treatment. Although anti-cancer drugs can, and do on occasions,
produce side effects in animals too, most people are surprised
and relieved at how well cats tolerate chemotherapy. This
is in part because cats tolerate the treatment better and
in part because lower doses are sometimes used to avoid side
effects that affect the quality of life.
wide variety of different drugs are available to treat cancers,
and the choice of drug again depends on the tumours being
treated, what is available, and how the cat may tolerate the
treatment. Your vet will be able to discuss this with you
and if necessary refer you to a specialist for further advice
and/or treatment. For many cancers a combination of drugs
are used so that the dose of any one drug can be minimised
(reducing the risk of side effects) and so that the cancer
cells can be attacked in different ways.
(but not all) chemotherapy drugs work by interfering with
the ability of cells to divide (one of the characteristics
of cancer cells is their uncontrolled, continual growth and
division). Side effects, when they occur, often arise as a
result of interference with other cells in the body that also
divide rapidly, such as cells in the bone marrow, the intestinal
tract and the skin. Side effects that may be seen with chemotherapy
Suppression of the bone marrow - this causes a low white blood
cell count. The cells usually affected first by this are white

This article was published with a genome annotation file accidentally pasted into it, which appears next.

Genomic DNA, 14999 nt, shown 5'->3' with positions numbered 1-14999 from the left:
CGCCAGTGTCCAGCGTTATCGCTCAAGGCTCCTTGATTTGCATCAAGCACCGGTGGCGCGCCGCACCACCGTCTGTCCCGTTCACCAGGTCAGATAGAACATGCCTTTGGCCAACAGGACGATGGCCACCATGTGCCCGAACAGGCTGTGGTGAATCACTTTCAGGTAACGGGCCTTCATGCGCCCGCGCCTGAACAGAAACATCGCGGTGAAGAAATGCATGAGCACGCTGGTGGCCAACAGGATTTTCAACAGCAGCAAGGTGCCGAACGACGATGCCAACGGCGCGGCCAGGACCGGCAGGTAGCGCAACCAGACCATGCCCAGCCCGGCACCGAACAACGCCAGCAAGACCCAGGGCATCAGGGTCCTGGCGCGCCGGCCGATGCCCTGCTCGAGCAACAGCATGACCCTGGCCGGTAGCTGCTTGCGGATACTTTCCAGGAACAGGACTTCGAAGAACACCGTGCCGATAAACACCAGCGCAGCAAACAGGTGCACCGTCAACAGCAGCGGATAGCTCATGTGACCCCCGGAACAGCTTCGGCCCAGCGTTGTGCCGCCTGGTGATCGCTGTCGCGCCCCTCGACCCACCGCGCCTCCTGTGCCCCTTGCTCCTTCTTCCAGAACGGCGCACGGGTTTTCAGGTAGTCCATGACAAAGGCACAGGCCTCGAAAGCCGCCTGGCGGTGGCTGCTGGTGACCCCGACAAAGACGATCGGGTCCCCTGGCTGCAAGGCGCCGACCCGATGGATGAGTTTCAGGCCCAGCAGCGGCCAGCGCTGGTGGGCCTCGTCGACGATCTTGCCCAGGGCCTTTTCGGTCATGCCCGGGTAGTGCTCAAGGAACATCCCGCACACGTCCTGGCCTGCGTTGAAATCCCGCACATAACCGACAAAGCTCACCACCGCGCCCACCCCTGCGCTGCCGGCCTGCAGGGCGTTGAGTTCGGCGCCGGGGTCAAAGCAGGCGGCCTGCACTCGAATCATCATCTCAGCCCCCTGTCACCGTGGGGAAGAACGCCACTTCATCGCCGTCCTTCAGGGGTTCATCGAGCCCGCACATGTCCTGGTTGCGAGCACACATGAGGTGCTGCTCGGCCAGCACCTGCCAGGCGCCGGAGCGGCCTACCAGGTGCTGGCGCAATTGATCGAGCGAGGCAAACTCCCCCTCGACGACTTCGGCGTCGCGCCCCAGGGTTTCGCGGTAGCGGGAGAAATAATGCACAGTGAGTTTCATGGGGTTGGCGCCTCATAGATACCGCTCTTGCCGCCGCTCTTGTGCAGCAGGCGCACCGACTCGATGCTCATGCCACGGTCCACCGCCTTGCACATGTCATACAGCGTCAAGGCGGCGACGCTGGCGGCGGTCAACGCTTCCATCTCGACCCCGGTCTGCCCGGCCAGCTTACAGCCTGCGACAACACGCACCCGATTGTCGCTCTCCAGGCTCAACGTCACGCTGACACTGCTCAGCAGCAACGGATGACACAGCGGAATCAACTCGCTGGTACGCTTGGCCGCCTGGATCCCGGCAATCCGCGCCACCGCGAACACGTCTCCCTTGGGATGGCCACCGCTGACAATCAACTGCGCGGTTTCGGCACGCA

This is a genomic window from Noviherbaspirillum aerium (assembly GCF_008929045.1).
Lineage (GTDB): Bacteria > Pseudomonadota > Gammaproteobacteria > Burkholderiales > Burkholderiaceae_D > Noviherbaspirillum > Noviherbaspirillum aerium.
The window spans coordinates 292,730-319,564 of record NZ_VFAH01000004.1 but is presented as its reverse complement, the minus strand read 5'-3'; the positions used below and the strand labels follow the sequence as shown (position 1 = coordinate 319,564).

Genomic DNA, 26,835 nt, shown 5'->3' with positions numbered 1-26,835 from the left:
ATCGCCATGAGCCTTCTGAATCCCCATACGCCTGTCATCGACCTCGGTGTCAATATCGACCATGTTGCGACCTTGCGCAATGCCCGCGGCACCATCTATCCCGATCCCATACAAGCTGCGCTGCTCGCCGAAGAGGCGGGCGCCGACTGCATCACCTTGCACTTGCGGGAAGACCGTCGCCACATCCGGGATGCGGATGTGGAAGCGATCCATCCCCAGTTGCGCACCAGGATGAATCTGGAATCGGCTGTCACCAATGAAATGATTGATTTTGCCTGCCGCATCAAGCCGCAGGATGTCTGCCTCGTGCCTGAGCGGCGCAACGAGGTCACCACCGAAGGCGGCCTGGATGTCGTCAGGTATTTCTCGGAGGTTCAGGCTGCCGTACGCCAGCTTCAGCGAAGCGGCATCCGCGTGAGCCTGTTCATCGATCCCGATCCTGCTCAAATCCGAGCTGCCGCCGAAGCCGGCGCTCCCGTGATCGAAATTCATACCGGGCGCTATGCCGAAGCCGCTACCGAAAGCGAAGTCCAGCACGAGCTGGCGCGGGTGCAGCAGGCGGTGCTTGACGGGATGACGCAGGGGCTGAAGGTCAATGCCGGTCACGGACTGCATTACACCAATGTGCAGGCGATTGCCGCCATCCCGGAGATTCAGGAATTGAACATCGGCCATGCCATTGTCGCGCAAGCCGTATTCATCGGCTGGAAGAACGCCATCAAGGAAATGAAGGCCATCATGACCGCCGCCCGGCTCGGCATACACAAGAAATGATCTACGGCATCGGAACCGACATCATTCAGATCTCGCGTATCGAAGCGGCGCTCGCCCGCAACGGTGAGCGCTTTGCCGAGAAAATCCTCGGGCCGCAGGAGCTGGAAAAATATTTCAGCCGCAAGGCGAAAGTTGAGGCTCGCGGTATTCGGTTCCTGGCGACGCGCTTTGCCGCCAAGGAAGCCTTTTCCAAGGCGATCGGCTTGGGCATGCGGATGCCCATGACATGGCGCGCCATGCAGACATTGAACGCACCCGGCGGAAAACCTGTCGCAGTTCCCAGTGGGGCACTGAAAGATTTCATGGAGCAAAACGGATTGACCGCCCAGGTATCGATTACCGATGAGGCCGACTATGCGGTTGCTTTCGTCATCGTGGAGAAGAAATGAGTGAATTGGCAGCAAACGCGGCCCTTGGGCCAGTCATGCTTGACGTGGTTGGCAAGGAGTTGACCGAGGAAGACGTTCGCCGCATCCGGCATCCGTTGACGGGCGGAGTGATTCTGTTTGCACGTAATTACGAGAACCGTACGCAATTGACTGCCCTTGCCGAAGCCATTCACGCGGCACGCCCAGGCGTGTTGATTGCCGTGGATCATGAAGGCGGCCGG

blood cells known as neutrophils. Where chemotherapy is being
given that can affect the bone marrow, it is important that
regular blood samples are taken to monitor the white blood
cell count (usually seven to 10 days after the drug is given).
If the neutrophil count falls too low, the dose and/or frequency
of the drug is usually reduced, and antibiotics may be temporarily
prescribed. Platelets (cells in the blood associated with
clotting) may also sometimes be affected by chemotherapy,
and these too are checked when routine blood samples are taken.
Hair loss – although hair loss can be one of the most obvious
side effects of chemotherapy in humans, hair loss in cats
is rare. Where it does occur, it is usually just the whiskers
that are affected and generalised hair loss is extremely rare.
Gastrointestinal irritation – a number of drugs used to treat
cats can cause irritation to the intestinal tract for a few
days after their administration. This can be manifested as
nausea and vomiting, or sometimes just as lethargy and inappetence.
Where this occurs the dose of the drugs can be altered and/or
other medications can be used to overcome these effects. It
is helpful to keep a diary of your cat's behaviour while it
is receiving chemotherapy, including a note of any vomiting
or diarrhoea present, and the cat's appetite. If ever you
are concerned about possible side effects associated with
treatment, contact your vet immediately.
side effects generally depend on the drug being used – some
have the potential to damage the kidneys, or the heart and
thus monitoring or careful use may be required. However, in
general less than 20 per cent (one in five) treated cats will
experience any side effects.
drugs can be given as tablets, but others have to be given
as injections by your vet. Some of these injections need to
be given carefully into a vein (blood vessel) as they can
cause severe irritation to tissues if injected outside a vein.
It is therefore quite common for a catheter to be placed into
a vein (usually in a leg) and for the drug to be injected
through this – for some drugs the injection is a small volume,
but for others it is dissolved in a large volume of fluid
that is infused slowly. Most injectable forms of chemotherapy
are administered at intervals of one to four weeks.